A group of independent Competition and Markets Authority (CMA) panel members has investigated how bringing together the UK’s largest grocery retailer and the UK’s largest grocery wholesaler would affect competition. It examined evidence from Tesco and Booker, as well as evidence from more than 65 wholesalers, suppliers and retail chains and a survey of hundreds of retailers.
The CMA found that Tesco as a retailer and Booker as a wholesaler – supplying to caterers, independent and symbol group retailers including Premier, Londis and Budgens – do not compete head-to-head in most of their activities. In particular, Tesco does not supply the catering sector to which Booker makes over 30% of its sales.
The group, recognising that Tesco’s shops nevertheless compete with Booker-supplied shops, considered the impact of the merger in every local area where a Tesco and a Booker-supplied shop are both present (over 12,000 shops). It did this to examine whether, in any of these areas, it might be profitable for the merged company to raise prices or reduce service levels either in retail or wholesale. The CMA has provisionally concluded that the level of competition in the grocery wholesale and retail markets would be sufficient to defeat such a strategy.
A number of competing wholesalers expressed concern that Booker would benefit from improved suppliers’ terms after the merger, making it difficult for them to continue to compete. They argued that as a result, in the longer term, Booker might be able to raise prices to the shops that it supplies.
The CMA found that it was likely Booker would be able to negotiate better terms from a number of its suppliers for some of its groceries, and that it was likely to pass on some of the benefits of these savings to the shops that it supplies. This might increase competition in the wholesale market, as well as reducing prices for shoppers. However, the CMA also concluded that the wholesale market would remain competitive in the longer term, noting that Booker’s share of the UK grocery wholesaling market – at less than 20% – was not sufficient to justify the longer-term concerns.
Simon Polito, Chair of the inquiry group, said:
Millions of people use their local supermarket or convenience store to buy their groceries or essentials. Strong competition in the market ensures that shoppers can choose the best deal for them.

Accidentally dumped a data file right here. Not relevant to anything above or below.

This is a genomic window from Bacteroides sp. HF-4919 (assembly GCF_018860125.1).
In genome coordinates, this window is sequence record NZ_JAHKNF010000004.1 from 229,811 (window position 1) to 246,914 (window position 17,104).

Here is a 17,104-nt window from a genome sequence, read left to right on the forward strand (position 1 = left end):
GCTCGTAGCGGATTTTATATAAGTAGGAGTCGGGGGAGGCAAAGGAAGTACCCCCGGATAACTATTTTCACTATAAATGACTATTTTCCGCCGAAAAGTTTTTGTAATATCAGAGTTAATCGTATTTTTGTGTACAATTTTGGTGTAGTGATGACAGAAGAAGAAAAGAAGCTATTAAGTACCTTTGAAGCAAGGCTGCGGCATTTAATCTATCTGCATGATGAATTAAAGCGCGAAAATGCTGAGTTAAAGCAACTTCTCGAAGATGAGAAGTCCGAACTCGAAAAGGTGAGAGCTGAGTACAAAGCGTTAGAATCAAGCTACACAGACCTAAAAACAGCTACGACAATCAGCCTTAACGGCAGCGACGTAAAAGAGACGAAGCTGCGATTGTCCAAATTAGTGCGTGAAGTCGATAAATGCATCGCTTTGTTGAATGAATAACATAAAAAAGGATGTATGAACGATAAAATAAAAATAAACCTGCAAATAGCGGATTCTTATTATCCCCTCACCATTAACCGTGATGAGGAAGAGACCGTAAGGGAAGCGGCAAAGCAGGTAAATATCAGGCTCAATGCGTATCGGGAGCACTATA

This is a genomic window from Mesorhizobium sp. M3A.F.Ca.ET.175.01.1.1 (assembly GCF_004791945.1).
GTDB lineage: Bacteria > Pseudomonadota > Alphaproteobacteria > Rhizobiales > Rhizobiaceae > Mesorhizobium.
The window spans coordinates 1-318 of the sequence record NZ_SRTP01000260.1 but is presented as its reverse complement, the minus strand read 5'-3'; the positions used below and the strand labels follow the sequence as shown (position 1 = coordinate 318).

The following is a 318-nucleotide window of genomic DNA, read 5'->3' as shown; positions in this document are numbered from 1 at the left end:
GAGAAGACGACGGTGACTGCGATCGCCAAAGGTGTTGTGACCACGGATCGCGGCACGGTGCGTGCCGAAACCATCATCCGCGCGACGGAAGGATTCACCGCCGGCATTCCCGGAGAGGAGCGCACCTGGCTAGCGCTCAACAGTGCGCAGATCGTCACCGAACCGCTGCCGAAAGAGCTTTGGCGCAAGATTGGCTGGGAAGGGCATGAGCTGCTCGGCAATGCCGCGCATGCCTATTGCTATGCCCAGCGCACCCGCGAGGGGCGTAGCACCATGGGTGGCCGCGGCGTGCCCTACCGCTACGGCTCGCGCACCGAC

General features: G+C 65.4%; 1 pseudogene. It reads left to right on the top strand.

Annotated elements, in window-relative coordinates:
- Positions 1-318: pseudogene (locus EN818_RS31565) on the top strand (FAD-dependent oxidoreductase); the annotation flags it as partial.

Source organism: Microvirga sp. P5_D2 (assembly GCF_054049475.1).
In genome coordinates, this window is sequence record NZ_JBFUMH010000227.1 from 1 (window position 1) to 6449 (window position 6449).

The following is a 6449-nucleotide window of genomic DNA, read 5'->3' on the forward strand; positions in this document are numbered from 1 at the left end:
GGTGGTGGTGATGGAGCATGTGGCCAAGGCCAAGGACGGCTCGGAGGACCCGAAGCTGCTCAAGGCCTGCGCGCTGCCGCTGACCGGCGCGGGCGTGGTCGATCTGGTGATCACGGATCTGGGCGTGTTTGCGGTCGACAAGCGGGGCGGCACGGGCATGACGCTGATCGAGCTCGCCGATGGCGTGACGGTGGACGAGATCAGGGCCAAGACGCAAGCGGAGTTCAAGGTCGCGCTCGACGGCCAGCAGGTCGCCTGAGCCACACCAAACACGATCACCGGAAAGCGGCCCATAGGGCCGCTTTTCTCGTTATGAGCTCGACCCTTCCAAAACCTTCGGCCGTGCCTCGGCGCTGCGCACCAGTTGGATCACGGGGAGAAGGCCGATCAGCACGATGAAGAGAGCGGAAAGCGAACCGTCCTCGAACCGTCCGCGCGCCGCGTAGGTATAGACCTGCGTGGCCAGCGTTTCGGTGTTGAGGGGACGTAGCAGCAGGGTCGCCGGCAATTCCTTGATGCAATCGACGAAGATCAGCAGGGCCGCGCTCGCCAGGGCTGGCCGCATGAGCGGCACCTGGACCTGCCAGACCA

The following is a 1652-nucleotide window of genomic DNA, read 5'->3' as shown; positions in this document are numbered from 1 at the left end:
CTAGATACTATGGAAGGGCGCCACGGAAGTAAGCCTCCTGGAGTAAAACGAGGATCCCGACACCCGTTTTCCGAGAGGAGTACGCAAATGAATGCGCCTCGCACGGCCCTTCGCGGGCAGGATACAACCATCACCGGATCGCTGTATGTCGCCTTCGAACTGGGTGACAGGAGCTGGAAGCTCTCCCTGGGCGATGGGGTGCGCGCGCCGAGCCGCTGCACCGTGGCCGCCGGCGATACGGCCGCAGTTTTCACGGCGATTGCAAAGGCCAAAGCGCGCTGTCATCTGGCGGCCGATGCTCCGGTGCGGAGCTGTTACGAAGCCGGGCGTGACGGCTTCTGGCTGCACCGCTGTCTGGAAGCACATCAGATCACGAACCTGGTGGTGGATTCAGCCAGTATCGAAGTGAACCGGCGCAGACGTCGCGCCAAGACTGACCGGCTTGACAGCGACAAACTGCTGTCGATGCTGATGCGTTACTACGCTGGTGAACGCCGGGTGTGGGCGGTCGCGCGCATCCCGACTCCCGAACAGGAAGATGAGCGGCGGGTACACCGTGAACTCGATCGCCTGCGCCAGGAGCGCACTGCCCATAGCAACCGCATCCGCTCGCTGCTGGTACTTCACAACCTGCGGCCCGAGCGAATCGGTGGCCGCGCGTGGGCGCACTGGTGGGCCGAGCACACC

Our investigation has found that existing competition is sufficiently strong in both the wholesale and retail grocery sectors to ensure that the merger between Tesco and Booker will not lead to higher prices or a reduced service for supermarket and convenience shoppers.
The CMA opened its phase 1 investigation into the merger in May. At the end of June, the companies requested a ‘fast track’ referral to the next stage of the investigation.
This is a provisional decision and the CMA is now inviting further comment and evidence before coming to a final view.
Notes for editors
Tesco operates more than 3,000 stores across the UK. Booker supplies services to over 5,000 ‘symbol’ stores as well as to thousands of independent retailers and caterers.
A ‘symbol’ store is an independent grocery retailer operating under a brand owned by a wholesaler. The retailer is usually required to purchase some of its wholesale supplies from the brand owner, in return for use of the brand and other supporting services. Booker’s symbol group brands are Premier, Londis, Budgens and Family Shopper.
The provisional findings also found that Booker operates a very small number of shops. In the areas where Tesco and Booker compete, the CMA has found that existing competition is likely to prevent prices from going up.
The CMA is the UK’s primary competition and consumer authority. It is an independent non-ministerial government department with responsibility for carrying out investigations into mergers, markets and the regulated industries and enforcing competition and consumer law. For CMA updates, follow us on Twitter @CMAgovuk, Facebook, Flickr and LinkedIn.
All the CMA’s functions in phase 2 merger inquiries are performed by inquiry groups chosen from the CMA’s independent panel members. The appointed inquiry group is the decision-maker on phase 2 inquiries. The CMA’s panel members come from a variety of backgrounds, including economics, law, accountancy and/or business. The membership of an inquiry group usually reflects a mix of expertise and experience (including industry experience).
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